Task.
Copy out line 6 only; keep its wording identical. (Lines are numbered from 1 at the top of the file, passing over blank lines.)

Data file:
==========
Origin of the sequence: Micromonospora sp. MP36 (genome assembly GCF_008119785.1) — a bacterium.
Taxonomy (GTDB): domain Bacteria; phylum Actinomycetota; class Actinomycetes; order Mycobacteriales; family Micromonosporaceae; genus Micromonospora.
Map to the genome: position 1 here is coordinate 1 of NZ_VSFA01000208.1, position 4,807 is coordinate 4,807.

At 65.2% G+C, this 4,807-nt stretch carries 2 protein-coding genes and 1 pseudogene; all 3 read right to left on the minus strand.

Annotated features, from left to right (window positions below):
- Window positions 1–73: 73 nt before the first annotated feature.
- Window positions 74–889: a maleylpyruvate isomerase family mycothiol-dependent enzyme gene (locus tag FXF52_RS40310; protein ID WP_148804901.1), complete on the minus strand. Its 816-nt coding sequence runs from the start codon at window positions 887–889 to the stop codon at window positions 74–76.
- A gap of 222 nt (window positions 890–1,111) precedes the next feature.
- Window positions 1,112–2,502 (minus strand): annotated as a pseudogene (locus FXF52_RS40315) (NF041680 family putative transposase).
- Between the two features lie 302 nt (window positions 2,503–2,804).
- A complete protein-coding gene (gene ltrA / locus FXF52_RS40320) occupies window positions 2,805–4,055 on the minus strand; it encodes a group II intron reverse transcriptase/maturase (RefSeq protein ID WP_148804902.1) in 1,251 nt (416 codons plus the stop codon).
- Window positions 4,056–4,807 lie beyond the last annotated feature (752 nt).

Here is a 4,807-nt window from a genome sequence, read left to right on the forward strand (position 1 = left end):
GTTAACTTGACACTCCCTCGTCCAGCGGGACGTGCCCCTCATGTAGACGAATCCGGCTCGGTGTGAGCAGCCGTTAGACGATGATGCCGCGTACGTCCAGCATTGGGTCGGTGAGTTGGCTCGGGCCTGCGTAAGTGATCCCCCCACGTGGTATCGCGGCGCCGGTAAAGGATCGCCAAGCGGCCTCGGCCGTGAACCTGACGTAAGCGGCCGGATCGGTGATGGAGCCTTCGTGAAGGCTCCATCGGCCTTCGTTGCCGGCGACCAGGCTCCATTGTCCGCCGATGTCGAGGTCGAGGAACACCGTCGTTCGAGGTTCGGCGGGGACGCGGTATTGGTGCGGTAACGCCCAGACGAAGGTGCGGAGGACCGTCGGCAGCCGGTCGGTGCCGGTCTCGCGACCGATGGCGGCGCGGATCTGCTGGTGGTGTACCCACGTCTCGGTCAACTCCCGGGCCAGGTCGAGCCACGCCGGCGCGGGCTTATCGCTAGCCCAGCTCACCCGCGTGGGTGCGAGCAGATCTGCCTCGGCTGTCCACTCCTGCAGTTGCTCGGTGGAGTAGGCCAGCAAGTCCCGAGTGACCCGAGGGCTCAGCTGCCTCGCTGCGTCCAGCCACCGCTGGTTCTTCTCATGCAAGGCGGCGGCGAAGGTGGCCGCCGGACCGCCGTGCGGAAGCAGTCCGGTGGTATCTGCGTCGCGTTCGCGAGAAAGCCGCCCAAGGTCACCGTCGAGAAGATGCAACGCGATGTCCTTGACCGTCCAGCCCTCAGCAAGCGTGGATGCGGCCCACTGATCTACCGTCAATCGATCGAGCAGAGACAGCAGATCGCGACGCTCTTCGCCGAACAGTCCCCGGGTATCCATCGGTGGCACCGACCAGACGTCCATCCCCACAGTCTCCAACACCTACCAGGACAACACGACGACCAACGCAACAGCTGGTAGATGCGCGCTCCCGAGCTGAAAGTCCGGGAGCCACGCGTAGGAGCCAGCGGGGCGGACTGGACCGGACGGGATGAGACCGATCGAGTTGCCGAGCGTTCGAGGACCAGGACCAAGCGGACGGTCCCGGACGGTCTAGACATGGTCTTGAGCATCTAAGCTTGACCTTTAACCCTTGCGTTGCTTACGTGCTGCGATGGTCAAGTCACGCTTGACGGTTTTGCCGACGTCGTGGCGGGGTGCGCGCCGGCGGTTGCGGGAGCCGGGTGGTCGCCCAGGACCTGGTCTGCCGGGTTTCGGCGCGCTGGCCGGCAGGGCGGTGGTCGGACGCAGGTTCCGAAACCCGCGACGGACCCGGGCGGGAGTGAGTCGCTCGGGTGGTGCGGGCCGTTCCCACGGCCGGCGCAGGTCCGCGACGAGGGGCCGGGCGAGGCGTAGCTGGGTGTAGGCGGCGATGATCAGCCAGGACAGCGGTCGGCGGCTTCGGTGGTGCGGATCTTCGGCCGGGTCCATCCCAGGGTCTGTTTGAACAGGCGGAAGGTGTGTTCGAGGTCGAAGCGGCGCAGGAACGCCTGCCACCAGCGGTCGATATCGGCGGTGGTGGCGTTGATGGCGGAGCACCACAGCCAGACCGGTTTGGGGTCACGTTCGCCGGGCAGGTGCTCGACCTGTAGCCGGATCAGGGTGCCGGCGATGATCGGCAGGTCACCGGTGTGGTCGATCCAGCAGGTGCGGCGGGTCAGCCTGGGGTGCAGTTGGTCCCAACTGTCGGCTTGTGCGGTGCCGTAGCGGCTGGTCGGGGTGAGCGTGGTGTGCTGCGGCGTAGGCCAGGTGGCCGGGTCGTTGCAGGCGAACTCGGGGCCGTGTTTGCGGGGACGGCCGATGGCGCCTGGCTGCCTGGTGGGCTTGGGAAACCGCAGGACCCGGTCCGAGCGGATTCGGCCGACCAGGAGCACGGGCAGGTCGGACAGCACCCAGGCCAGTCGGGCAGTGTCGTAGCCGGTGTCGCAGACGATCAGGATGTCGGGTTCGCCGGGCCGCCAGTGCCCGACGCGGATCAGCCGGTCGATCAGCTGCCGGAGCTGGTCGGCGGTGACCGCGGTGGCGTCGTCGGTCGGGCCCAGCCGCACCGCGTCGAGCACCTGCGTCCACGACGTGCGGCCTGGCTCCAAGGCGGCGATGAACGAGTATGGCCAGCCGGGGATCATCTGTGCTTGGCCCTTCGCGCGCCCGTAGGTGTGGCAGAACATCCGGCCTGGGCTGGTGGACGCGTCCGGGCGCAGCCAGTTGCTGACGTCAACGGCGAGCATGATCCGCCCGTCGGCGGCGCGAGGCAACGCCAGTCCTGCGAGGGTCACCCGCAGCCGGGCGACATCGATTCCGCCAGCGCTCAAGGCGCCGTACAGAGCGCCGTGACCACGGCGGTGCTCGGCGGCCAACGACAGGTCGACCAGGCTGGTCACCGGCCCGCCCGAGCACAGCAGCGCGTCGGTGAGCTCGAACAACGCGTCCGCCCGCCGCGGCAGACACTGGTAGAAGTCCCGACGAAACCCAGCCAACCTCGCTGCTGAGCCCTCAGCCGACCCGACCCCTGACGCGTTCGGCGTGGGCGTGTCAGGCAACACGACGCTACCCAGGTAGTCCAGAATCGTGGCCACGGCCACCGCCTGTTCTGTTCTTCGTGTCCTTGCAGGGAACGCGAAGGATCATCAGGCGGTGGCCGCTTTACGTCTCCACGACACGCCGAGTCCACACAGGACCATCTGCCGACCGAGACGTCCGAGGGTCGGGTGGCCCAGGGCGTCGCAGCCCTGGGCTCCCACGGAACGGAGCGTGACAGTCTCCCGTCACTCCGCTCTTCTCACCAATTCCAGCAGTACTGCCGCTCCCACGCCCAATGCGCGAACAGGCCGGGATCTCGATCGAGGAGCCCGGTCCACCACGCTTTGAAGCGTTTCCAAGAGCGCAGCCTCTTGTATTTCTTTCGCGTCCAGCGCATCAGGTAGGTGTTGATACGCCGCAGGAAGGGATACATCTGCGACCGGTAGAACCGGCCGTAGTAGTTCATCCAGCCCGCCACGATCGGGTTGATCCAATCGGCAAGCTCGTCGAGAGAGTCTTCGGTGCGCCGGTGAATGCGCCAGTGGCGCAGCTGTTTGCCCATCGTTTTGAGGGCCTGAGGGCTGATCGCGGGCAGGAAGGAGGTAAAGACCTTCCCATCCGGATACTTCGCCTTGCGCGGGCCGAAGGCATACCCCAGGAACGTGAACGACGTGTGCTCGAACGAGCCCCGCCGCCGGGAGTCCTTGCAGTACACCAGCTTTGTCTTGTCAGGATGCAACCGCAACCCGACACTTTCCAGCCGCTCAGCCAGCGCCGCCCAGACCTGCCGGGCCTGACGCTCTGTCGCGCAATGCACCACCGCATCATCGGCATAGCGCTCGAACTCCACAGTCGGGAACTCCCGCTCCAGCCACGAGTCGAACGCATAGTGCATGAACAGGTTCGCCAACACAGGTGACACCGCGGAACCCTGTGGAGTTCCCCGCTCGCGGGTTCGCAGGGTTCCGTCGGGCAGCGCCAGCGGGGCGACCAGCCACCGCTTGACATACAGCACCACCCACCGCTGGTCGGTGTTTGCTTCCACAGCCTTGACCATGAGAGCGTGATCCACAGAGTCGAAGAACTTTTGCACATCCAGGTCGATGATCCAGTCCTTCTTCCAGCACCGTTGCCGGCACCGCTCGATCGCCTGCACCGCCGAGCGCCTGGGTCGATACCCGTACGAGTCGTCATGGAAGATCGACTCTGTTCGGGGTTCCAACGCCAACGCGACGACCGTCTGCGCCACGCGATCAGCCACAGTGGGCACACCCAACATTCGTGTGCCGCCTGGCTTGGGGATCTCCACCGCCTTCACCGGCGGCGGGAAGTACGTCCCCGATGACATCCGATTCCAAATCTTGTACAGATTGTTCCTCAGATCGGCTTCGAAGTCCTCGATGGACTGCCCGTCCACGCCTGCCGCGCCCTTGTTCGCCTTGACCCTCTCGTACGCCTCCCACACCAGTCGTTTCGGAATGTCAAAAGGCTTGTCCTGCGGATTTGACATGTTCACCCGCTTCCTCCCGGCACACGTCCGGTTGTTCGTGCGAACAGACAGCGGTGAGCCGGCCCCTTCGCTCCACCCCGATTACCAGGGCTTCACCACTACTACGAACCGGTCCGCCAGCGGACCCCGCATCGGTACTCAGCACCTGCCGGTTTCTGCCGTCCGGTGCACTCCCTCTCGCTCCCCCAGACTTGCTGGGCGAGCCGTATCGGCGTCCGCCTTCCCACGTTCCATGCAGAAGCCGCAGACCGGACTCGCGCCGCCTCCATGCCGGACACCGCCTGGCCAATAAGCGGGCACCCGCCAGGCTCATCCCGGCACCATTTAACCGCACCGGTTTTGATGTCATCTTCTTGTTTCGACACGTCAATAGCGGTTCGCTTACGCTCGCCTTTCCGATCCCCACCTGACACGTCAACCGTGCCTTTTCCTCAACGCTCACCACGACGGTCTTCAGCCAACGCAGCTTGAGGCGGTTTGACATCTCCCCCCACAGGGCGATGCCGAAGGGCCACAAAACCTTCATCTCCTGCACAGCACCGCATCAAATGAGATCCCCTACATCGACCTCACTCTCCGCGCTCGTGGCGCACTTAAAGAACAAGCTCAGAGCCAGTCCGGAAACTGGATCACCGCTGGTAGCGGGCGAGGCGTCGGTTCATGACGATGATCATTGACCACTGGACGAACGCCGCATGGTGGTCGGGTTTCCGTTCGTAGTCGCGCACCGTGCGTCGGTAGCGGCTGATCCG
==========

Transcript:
- Window positions 1–73: 73 nt before the first annotated feature.